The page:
After discovery by Western Society, Jamaica and its culture have always been an ethnically diverse mix.
Original Taino Indians enslaved by the Spanish, who were overthrown by the British, who trafficked kidnapped Africans to Jamaica to be enslaved and work on the plantations, but the slaves ran away to the hills to invent Jerk Pork and were replaced by management with Indian and Chinese migrant labor.
This is the blend of strikingly different cultures that meshed and combined to form Jamaica into what it is today, but probably the part of Jamaica that often goes undiscovered by tourists is the local culture.
For visitors that want to get closer to the local community to learn about our Jamaican way of life, the most economical and rewarding way to see it all and gain local perspective is by avoiding the passive experience of superficial tourist resort routines.
The people of Jamaica are incredibly inviting and kind, and we love bringing new tourists into our country!
Many Jamaican people are very generous and warm. Returning this warmth and friendliness is a great way to show them you appreciate their country.
Chances are, you will be approached at one point or another during your travels in Jamaica for money. Do not feel pressured into giving money. A strong “I’m alright” and walking away is usually the best advice for instances such as this.
This also applies in the infamous straw markets. The European method of just walking away does not work well. You will generally need to engage with someone in order to get away from them.
That being said, if you befriend or encounter one of the many wonderful Jamaican people and you wish to give a friendly gift, that is perfectly acceptable and welcome. Just exercise common sense when it comes to money.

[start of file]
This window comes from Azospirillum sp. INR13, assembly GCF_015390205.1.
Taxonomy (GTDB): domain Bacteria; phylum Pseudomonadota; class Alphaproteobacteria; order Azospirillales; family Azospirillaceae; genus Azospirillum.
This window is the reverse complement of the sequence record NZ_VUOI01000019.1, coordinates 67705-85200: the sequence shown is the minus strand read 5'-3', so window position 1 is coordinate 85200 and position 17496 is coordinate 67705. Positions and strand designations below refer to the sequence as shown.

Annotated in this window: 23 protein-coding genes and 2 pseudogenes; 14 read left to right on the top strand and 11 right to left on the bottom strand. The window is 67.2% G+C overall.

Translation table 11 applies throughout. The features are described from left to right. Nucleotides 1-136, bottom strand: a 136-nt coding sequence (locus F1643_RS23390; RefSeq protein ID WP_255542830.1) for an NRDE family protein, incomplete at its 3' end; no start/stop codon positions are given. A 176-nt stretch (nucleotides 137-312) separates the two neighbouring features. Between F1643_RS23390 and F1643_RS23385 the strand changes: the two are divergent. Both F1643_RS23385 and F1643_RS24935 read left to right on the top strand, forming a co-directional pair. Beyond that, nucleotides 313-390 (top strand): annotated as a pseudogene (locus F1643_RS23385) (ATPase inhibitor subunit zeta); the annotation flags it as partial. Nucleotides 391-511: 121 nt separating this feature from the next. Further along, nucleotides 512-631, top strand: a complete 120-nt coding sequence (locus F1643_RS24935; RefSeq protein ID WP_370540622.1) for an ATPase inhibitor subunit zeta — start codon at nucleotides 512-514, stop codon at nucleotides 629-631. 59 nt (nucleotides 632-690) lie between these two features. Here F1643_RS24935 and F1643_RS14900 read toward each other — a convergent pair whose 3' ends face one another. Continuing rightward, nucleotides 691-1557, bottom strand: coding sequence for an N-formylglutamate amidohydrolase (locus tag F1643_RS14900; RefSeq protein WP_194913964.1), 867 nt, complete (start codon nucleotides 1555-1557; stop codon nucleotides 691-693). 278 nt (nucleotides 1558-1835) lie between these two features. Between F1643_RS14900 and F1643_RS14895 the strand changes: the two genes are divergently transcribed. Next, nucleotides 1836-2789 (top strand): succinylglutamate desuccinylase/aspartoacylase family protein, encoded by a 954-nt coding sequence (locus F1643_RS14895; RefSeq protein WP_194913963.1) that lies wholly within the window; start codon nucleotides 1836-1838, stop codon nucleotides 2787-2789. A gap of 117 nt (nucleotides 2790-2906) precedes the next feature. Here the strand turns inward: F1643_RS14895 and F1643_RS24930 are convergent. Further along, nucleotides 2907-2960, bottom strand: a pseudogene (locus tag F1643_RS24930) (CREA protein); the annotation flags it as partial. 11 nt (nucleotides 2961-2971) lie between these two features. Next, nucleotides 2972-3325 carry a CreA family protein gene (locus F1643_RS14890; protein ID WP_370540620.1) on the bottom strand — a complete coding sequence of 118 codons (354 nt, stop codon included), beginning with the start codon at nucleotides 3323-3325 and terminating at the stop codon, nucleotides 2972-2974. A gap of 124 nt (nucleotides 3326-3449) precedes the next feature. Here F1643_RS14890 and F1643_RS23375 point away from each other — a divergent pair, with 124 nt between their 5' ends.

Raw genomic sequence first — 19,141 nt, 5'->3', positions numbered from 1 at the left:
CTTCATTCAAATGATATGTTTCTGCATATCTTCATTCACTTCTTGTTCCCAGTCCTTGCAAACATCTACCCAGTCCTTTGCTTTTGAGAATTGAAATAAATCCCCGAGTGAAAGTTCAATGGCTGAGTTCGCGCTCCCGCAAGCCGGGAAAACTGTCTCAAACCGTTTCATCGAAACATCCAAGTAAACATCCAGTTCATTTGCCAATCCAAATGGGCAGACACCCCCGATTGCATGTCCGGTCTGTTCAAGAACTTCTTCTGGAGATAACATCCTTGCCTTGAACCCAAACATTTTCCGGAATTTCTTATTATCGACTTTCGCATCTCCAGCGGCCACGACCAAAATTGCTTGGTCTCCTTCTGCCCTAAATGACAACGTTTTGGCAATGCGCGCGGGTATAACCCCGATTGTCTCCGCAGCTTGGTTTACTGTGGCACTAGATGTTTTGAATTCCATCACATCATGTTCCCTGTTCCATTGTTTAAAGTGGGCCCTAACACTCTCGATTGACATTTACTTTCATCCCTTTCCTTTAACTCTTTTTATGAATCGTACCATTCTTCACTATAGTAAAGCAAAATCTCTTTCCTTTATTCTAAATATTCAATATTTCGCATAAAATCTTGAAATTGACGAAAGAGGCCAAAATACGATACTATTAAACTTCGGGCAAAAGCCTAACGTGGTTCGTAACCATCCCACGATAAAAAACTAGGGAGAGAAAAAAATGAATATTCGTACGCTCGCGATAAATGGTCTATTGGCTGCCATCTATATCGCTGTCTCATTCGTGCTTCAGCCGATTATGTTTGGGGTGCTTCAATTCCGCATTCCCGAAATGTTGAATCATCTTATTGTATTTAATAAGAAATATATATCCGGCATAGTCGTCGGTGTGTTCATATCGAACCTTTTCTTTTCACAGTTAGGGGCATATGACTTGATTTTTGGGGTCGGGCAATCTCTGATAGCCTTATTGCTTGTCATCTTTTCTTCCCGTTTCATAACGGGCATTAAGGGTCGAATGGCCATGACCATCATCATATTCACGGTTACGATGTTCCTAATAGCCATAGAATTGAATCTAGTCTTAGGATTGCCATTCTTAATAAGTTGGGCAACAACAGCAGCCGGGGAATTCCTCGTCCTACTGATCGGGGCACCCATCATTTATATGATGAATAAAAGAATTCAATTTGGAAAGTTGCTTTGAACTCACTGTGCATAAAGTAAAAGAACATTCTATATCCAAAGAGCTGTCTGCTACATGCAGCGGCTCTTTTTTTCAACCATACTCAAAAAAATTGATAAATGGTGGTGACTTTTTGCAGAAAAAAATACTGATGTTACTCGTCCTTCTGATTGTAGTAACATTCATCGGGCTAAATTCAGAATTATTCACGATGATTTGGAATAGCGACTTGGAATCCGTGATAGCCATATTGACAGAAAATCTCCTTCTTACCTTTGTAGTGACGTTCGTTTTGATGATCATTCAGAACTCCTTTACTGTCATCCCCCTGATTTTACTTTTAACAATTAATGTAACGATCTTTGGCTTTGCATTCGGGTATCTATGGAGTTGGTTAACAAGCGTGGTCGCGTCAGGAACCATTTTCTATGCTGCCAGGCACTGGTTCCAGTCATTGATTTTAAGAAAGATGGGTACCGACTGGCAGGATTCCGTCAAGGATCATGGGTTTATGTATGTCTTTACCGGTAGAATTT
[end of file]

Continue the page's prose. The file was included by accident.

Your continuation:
Cultural respect is far more important. You are guests on their island. Please know also that when speaking to the elderly you should say, “Yes ma’am.” or “Yes, sir“.
Jamaicans appreciate it when you say “Good Morning” or “Good Evening/Night” when you enter a room. “Good Night” is used here both as a greeting and goodbye.
Despite global belief, not everyone in Jamaica has dreadlocks and a majority of citizens do not smoke marijuana, in fact , Jamaican marijuana legalization happened only beginning in 2015. Despite its laid-back image, Jamaica is mainly a conservative, religious place and many Jamaicans are uncomfortable with the country’s Rasta reputation.
Under the new Jamaican marijuana law, if you’re a tourist with a medical marijuana recommendation, you can purchase and possess up to two ounces of marijuana.
But keep your intuition on full alert and always watch the vibe. People see you as a rich foreigner, and they want your cash.